A clawfoot bathtub is different from a regular bathtub primarily in that it is self-supporting, i.e., it sits on its own set of feet, normally referred to as clawfeet because of their original claw-like shape. On a clawfoot tub, the waste and water piping is exposed, as well. In many respects, installing a clawfoot tub is simpler than installing a built-in regular bathtub but there are a couple tricks of the trade that will make installing one easier for the do-it-yourselfer.
- Determine the location of your clawfoot tub. Take into consideration the location of floor joists below the tub.
Installing the tub
- Fit up the waste and overflow to the tub but without putty under the drain shoe. Leave off the tub waste nipple that screws into the bottom of the waste tee.
- Install the tub faucets and the risers that go from the faucets down to the valves just above the floor.
- Move the tub into position.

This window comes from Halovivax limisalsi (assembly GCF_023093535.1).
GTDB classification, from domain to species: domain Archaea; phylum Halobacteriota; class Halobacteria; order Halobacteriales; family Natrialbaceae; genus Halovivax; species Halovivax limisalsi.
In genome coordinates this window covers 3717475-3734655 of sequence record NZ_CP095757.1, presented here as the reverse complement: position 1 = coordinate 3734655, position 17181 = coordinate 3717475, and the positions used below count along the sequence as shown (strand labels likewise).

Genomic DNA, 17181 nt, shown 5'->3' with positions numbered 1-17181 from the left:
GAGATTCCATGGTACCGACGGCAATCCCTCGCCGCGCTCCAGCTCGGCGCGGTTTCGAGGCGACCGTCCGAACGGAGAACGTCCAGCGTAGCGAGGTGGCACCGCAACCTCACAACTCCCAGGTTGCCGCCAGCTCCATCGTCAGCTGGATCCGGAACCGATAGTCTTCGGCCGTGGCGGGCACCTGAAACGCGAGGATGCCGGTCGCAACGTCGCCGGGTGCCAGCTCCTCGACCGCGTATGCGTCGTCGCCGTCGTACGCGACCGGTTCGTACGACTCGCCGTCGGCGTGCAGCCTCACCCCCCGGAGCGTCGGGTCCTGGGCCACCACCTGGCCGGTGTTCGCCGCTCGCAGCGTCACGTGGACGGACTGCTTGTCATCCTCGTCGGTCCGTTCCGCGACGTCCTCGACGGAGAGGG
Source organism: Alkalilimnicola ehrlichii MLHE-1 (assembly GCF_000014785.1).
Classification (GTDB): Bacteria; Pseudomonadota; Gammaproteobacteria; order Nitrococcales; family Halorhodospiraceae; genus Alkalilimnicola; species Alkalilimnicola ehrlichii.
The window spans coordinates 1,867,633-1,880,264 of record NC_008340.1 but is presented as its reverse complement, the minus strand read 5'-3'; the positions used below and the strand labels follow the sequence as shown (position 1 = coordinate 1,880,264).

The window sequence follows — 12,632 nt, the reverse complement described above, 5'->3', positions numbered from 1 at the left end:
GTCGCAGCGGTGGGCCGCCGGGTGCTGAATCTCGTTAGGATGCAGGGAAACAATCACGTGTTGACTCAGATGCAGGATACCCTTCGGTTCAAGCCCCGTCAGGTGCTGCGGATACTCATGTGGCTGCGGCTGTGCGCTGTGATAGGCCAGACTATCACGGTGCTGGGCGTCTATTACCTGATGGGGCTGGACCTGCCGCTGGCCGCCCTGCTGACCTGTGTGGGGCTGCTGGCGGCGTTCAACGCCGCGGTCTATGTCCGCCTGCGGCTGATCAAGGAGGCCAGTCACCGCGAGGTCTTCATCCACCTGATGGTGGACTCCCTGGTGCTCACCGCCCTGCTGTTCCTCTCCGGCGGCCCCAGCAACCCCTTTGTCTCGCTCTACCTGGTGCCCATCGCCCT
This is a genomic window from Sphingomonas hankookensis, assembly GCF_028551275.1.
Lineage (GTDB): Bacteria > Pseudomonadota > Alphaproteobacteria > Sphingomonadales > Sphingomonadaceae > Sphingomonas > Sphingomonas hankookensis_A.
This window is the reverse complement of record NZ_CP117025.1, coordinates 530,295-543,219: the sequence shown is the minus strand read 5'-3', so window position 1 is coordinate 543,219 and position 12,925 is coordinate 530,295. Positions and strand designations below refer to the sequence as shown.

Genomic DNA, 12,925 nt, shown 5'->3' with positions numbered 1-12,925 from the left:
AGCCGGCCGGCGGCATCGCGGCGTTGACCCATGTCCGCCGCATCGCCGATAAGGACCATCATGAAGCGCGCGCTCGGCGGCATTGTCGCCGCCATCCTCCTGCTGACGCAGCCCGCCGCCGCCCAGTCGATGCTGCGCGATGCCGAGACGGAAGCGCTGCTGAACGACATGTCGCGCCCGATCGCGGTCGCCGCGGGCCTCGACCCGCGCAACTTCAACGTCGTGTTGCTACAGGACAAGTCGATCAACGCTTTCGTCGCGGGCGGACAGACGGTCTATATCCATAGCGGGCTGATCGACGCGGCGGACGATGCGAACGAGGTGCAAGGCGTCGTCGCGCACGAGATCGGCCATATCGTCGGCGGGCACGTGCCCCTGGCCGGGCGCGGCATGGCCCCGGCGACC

- Once you are certain that the tub is located precisely where you want it, mark the location of the waste and the two water risers on the floor.
- Move the tub out of the way and drill the appropriate size holes through the floor.
- Plumb the water lines up through the floor and install both shut off valves.
- Install the waste and overflow with plumber’s putty and tighten all connections firmly.
- Move the tub back into position.
- Install the drain nipple in the waste tee.
- Raise the front end of the tub slightly, align the drain nipple with the hole in the floor and lower the tub into place.
- Under the floor, pipe in the waste to the drain nipple.
- Seal the holes in the floor with a good fire retardant sealant.
Get help to move the tub. Clawfoot tubs are typically heavy. Raising and lowering it by yourself can cause injury to yourself and possibly to the tub.
Make sure to install finish escutcheons around the drain pipe and water lines before they pass through the floor.
On some clawfoot tubs, the clawfeet are drilled for anchors. It is best to anchor the feet to the floor with the appropriate size fasteners.
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